Collaborative robots' safety stalls enterprise implementation

Cobots are promising big gains, especially in enterprises utilizing manual labor. However, due to a number of safety concerns, human workers are still at risk.

Researchers and vendors are working on new AI technologies for robots that can not only work around people, but collaborate with them. However, as the technology advances, they're coming up against major challenges in the collaborative workforce.

One of the main benefits of collaborative robotics, or cobots, is humans, bots and the AI that runs on robots each have different strengths, which can complement each other. If grasping and manipulating items in a warehouse or store is difficult for robots, humans can step in to augment the process. At the same time, observing, counting, accurately measuring and comparing over time are tedious for people and straightforward for robots. 

Experts see many growth opportunities for collaborative robotics. Early adoption in verticals like surgery, manufacturing, supply chain, warehousing, assisted living and hazardous materials cleanup have already proved successful. But, as implementation grows, safety precautions, rigorous training and enhanced communication will need to follow, particularly as robots grow in size, complexity and their ability to operate in the real world.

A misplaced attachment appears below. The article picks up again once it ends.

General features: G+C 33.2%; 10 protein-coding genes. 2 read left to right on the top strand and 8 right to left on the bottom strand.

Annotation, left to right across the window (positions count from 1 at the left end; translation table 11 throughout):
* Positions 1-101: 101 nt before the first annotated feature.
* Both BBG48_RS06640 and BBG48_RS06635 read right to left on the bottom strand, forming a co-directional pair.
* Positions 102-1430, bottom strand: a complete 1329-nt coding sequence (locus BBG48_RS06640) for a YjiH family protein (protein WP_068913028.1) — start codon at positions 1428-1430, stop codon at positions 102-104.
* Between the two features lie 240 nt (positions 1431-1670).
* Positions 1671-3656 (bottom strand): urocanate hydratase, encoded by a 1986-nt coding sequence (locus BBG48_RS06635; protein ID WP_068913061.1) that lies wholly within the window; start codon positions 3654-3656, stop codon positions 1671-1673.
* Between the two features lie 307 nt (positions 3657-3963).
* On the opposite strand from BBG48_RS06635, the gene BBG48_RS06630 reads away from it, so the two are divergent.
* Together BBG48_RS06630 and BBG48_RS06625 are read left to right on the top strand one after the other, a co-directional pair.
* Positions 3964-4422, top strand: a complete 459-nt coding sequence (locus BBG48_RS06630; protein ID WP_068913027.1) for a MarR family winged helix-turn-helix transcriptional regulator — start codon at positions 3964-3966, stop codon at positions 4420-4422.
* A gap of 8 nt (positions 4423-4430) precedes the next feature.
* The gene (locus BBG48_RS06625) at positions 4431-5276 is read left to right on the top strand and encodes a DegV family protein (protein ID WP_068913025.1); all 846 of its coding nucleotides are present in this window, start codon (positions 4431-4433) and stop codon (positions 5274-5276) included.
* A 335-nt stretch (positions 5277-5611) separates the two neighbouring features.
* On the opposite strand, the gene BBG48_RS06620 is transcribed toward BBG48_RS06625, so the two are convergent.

What can cobots do?

Collaborative robots have already seen major success in enterprise use settings ranging from mining to retail operations. Robotic AI ultimately helps inform and enhance human work, and there's a constant collaboration between what bots can do and what humans excel at.

"While there may have been some degree of human-robot separation in the past, we have now entered what we call the 'age of with,'" said Beena Ammanath, AI managing director at Deloitte Consulting LLP.

In robotic-assisted surgery, AI can make more precise cuts and movements, potentially leading to much less human error. But AI cannot make medical decisions. AI is also able to see things that humans can't, such as minute changes in skin color that suggest medical conditions.